Celebrity chef Mario Batali settles harassment probe for $600,000


The celebrity chef Mario Batali and his former business partner Joe Bastianich have agreed to pay out a $600,000 settlement to the 20 men and women who said they were sexually harassed while working at their restaurants.

New York Attorney General Letitia James announced the settlement on Friday following a four-year investigation into the alleged culture of rampant sexual harassment at the restaurants.

The investigation found a culture rife with sexual harassment at the Manhattan restaurants Babbo, Lupa and Del Posto, which closed permanently in April, with employees reporting that managers and colleagues groped them, kissed them against their will, or made sexual comments. 

‘Batali and Bastianich permitted an intolerable work environment and allowed shameful behavior that is inappropriate in any setting,’ James said in a statement. ‘Celebrity and fame does not absolve someone from following the law.’

Bastianich

Mario Batali (left) and his former business partner Joe Bastianich (right) have agreed to pay out a $600,000 settlement to resolve sexual harassment allegations at the restaurants they ran

Chef Mario Batali is seen at the grand opening of New York City's Eataly in 2010

Chef Mario Batali is seen at the grand opening of New York City’s Eataly in 2010

‘Every individual deserves to work in a safe environment, and today’s agreement marks one more step towards remedying workplace harassment,’ she added. 

James’ report alleged that Batali, a former Iron Chef who regularly appeared on the Food Network, himself sexually harassed a female server by making explicit comments to her and grabbing her hand while she was serving him and pulling it towards his crotch. 

On another occasion, Batali showed a male server at Lupa an unwelcome pornographic video, the attorney general said.

Female employees specifically made complaints that chefs and managers blatantly favored male employees and made misogynistic comments degrading women in the workplace, the report found.

In several instances, a manager made comments about the female employees’ appearance, including observations about their height and weight. 

Some female employees said they were told to wear makeup and even to get breast implants, and that male colleagues would tell them to get on their knees or discuss the attributes of their mouths.

Mario Batali (left) and his former business partner Joe Bastianich (right) appear with former New York Mayor Michael Bloomberg at Eataly's grand opening

Mario Batali (left) and his former business partner Joe Bastianich (right) appear with former New York Mayor Michael Bloomberg at Eataly’s grand opening

Babbo is one of the three NYC restaurants that the duo operated. Batali surrendered ownership of his stakes as troubling allegations mounted

Babbo is one of the three NYC restaurants that the duo operated. Batali surrendered ownership of his stakes as troubling allegations mounted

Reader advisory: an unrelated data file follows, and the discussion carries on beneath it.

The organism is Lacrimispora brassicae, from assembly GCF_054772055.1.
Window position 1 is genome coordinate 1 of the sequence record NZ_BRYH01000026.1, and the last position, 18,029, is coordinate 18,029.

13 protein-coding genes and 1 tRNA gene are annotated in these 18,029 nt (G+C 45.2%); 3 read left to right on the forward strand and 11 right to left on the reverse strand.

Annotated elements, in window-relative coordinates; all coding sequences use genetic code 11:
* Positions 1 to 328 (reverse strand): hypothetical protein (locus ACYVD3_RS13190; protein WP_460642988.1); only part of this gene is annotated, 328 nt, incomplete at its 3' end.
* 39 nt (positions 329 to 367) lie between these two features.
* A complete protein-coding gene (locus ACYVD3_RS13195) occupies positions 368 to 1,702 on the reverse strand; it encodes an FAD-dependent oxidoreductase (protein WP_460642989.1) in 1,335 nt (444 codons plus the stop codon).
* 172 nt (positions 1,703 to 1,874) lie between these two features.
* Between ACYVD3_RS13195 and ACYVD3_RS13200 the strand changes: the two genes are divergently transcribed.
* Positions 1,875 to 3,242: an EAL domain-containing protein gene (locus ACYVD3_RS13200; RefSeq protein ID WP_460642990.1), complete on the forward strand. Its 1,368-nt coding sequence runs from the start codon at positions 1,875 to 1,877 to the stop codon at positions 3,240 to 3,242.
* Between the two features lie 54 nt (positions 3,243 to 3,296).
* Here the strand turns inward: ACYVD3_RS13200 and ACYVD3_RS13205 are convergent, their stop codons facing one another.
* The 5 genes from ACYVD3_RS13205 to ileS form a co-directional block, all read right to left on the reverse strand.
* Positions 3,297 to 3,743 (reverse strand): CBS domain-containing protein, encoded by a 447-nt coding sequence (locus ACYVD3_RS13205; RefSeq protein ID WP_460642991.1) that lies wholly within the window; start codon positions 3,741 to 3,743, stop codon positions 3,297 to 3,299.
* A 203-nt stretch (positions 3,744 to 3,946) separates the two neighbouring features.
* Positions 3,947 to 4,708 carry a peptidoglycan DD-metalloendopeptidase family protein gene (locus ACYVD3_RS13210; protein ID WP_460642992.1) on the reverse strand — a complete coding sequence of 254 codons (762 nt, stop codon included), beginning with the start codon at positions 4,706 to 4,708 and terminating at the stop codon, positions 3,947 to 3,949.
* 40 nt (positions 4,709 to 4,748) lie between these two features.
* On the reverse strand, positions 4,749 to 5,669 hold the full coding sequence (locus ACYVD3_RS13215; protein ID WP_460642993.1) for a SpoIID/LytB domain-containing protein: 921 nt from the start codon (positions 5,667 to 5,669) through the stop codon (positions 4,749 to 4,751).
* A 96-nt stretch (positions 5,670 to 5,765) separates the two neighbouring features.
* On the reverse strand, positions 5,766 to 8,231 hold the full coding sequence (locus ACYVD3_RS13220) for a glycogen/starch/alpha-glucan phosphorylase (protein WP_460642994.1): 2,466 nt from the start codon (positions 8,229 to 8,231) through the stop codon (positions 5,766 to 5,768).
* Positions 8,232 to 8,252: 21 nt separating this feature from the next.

Victims who came forward said they wanted to see a change in the restaurant industry, where they say that all too often sexual harassment is viewed as routine or mere horseplay. 

‘Sexual harassment, discrimination, and retaliation should never be normalized in any industry or workplace,’ said Juliana Imperati, a former line cook at Del Posto, in a statement.

‘When my female coworkers and I were being sexually harassed by multiple people at Del Posto, the restaurant’s leadership made us feel as if we were asking for it — as if it is a rite of passage to be harassed at work,’ she added. 

Female employees also complained that chefs and managers blatantly favored male employees and made misogynistic comments degrading women in the workplace.

One manager referred to several female employees in front of dining guests as ‘little girl’ and ‘sensitive,’ and said that ‘females should not work in the mezzanine,’ which was a main part of the restaurant, according to the report. 

‘Throughout the course of my employment at Del Posto, I endured constant, escalating sexual harassment,’ said Brianna Pintens, a former server at Del Posto, in a statement. 

‘Management routinely ignored these behaviors, made excuses for the perpetrators, and often used victim blaming as a way to avoid having to deal with a workplace culture rooted in fear and humiliation,’ she added.

New York Attorney General Letitia James announced the settlement on Friday following a four-year investigation into reports of rampant sexual harassment at the restaurants

New York Attorney General Letitia James announced the settlement on Friday following a four-year investigation into reports of rampant sexual harassment at the restaurants

Batali’s oversight of workplace culture first came under scrutiny in 2017, when the restaurant news website Eater reported allegations of sexual harassment and sexual misconduct.

The celebrity chef denied an allegation of sexual assault, but said at the time: ‘My past behavior has been deeply inappropriate and I am sincerely remorseful for my actions.’ 

In March 2019, Batali surrendered ownership of his stakes in B&B Hospitality Group, and sold his minority ownership in Eataly, an Italian food marketplace in Manhattan.

Later that year, he pleaded not guilty to charges of indecent assault and battery in Boston. 

As part of the settlement, Batali, Bastianich and management company B&B Hospitality, now known as Pasta Resources, must pay $600,000 to at least 20 former employees, revise training materials in all B&B restaurants, and submit biannual reports to the attorney general’s office to certify compliance with the agreement.  



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